Moller, H., O'Blyver, P., Bragg, C., Newman, J., Clucas, R., Fletcher, D., Kitson, J., McKechnie, S., Scott, D. & Body, Rakiura Titi Islands Administering (2009) Guidelines for cross-cultural participatory action research partnerships: a case study of a customary seabird harvest in New Zealand. New Zealand Journal of Zoology 36 (3): 211241.CrossRefGoogle Scholar
Nadasdy, P. (1999) The politics of TEK: power and the “integration” of knowledge. Arctic Anthropology 36 (1–2): 118.Google Scholar
Pickering, A. (1995) The Mangle of Practice: Time, Agency, and Science. Chicago, IL, USA: University of Chicago Press.CrossRefGoogle Scholar
Pollard, E. J. M., Thaman, R., Brodie, G. & Morrison, C. (2015) Threatened biodiversity and traditional ecological knowledge: associated beliefs, customs, and uses of herpetofauna among the ‘Are'Are on Malaita Island, Solomon Islands. Ethnobiology Letters 6 (1): 99110.CrossRefGoogle Scholar
Quimby, B. (2015) Emerging customs: small-scale fishing practices in Aceh, Indonesia. Applied Geography 59: 125130.CrossRefGoogle Scholar
Rathwell, K., Armitage, D. & Berkes, F. (2015) Bridging knowledge systems to enhance governance of environmental commons: a typology of settings. International Journal of the Commons 9 (2): 851880.CrossRefGoogle Scholar
Raymond, C. M., Fazey, I., Reed, M. S., Stringer, L. C., Robinson, G. M. & Evely, A. C. (2010) Integrating local and scientific knowledge for environmental management. Journal of Environmental Management 91 (8): 17661777.CrossRefGoogle ScholarPubMed
Reyers, B., Nel, J. L., O'Farrell, P. J., Sitas, N. & Nel, D. C. (2015) Navigating complexity through knowledge coproduction: mainstreaming ecosystem services into disaster risk reduction. Proceedings of the National Academy of Sciences of the United States of America 112 (24): 73627368.CrossRefGoogle ScholarPubMed
Robinson, J., Cinner, J. E. & Graham, N. A. J. (2014) The influence of fisher knowledge on the susceptibility of reef fish aggregations to fishing. PLoS One 9 (3): e91296.CrossRefGoogle ScholarPubMed
Ruddle, K. (1998) The context of policy design for existing community-based fisheries management systems in the Pacific Islands. Ocean & Coastal Management 40 (2–3): 105126.CrossRefGoogle Scholar
Ruddle, K. (2008) Introduction to the collected works of R.E. Johannes, publications on marine traditional knowledge and management. SPC Traditional Marine Resource Management and Knowledge Information Bulletin 23: 1324.Google Scholar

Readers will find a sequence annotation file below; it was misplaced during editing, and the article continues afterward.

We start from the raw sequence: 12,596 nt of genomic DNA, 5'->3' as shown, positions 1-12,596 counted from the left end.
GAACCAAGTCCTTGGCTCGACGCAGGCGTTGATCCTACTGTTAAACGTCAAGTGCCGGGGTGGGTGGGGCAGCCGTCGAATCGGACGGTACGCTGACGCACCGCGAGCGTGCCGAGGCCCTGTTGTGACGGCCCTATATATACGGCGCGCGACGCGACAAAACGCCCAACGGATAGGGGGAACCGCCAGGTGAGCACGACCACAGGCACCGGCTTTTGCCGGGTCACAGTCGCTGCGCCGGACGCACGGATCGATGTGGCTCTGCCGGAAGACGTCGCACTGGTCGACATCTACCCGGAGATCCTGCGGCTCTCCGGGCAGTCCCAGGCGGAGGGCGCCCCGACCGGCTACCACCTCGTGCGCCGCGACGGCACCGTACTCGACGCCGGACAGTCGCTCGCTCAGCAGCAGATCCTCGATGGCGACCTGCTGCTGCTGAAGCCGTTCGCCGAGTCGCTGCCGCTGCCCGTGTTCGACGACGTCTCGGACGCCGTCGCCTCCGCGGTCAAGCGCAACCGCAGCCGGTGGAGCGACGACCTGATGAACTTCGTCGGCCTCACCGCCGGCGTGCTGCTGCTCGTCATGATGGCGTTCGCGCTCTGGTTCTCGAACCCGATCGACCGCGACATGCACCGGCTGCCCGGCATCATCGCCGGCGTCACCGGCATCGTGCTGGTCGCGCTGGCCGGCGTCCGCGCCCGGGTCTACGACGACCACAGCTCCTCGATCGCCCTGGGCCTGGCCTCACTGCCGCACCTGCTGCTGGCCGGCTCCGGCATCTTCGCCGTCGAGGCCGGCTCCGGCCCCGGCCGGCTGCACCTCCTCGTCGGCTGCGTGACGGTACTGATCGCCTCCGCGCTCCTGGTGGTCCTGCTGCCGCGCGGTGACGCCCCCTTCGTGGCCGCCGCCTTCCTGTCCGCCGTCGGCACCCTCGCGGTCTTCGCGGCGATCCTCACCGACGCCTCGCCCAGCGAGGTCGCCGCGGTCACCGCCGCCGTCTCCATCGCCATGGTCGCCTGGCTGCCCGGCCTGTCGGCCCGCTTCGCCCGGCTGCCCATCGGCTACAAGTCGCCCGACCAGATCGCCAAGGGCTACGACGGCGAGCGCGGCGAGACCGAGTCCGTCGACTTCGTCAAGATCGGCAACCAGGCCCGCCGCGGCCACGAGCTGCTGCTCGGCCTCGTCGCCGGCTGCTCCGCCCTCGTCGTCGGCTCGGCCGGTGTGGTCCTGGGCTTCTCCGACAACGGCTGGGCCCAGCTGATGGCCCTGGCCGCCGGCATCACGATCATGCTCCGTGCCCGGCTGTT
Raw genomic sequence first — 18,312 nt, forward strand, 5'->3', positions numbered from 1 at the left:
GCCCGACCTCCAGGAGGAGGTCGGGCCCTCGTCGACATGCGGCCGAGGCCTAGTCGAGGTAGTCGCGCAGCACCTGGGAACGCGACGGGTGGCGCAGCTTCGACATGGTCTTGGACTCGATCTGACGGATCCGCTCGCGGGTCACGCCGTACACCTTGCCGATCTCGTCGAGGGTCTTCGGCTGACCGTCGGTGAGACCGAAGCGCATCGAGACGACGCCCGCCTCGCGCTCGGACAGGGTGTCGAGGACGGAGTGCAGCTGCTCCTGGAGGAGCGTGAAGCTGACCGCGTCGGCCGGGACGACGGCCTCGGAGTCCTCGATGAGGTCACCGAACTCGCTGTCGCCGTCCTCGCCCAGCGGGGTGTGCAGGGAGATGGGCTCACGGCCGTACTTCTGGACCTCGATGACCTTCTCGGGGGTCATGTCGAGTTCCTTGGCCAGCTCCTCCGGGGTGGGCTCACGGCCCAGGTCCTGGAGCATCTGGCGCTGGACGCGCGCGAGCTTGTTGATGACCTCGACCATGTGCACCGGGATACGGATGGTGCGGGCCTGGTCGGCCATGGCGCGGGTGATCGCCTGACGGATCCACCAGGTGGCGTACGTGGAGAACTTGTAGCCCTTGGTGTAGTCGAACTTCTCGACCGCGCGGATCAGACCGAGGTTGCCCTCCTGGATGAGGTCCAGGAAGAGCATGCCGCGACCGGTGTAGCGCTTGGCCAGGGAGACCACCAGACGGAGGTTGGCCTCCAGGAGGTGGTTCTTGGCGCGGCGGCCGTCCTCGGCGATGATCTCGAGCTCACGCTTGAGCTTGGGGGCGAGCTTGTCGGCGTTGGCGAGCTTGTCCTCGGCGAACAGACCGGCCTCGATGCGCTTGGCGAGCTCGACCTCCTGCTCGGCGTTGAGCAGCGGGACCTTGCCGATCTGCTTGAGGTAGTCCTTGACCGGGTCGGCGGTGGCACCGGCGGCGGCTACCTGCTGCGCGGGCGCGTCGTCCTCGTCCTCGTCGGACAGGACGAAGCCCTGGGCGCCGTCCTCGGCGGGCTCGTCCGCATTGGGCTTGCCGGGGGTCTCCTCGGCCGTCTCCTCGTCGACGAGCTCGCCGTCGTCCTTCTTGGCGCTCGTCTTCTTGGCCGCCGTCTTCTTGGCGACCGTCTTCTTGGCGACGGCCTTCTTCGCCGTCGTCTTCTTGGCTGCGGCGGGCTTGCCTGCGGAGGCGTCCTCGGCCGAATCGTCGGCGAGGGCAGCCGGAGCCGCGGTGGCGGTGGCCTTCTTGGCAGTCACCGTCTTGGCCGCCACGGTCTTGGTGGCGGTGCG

Ruddle, K. & Akimichi, T., eds. (1984) Introduction in Maritime Institutions in the Western Pacific. Osaka, Japan: National Museum of Ethnoglogy (Senri Ethnological Studies).Google Scholar
Rudiak-Gould, P. (2013) Climate Change and Tradition in a Small Island State: The Rising Tide. New York, NY, USA: Routledge.Google Scholar
Rumbach, A. & Foley, D. (2014) Indigenous institutions and their role in disaster risk reduction and resilience: evidence from the 2009 tsunami in American Samoa. Ecology and Society 19 (1): 9.CrossRefGoogle Scholar
Schuttenberg, H. Z. & Guth, H. K. (2015) Seeking our shared wisdom: a framework for understanding knowledge coproduction and coproductive capacities. Ecology and Society 20 (1): 11.CrossRefGoogle Scholar
Scoones, I. (1999) New ecology and the social sciences: what prospects for a fruitful engagement? Annual Review of Anthropology 28: 479507.CrossRefGoogle Scholar
Silvertown, J. (2009) A new dawn for citizen science. Trends in Ecology & Evolution 24 (9): 467471.CrossRefGoogle ScholarPubMed
South, G. R., Goulet, D., Tuqiri, S. & Church, M., eds. (1994) Traditional Marine Tenure and Sustainable Management of Marine Resources in Asia and the Pacific. Suva, Fiji: International Ocean Institute – South Pacific.Google Scholar
Spalding, M. D. & Brown, B. E. (2015) Warm-water coral reefs and climate change. Science 350 (6262): 769771.CrossRefGoogle ScholarPubMed
Sujarwo, W., Arinasa, I. B. K., Salomone, F., Caneva, G. & Fattorini, S. (2014) Cultural erosion of Balinese indigenous knowledge of food and nutraceutical plants. Economic Botany 68 (4): 426437.CrossRefGoogle Scholar
Tengö, M., Brondizio, E. S., Elmqvist, T., Malmer, P. & Spierenburg, M. (2014) Connecting diverse knowledge systems for enhanced ecosystem governance: the multiple evidence base approach. Ambio 43 (5): 579591.CrossRefGoogle ScholarPubMed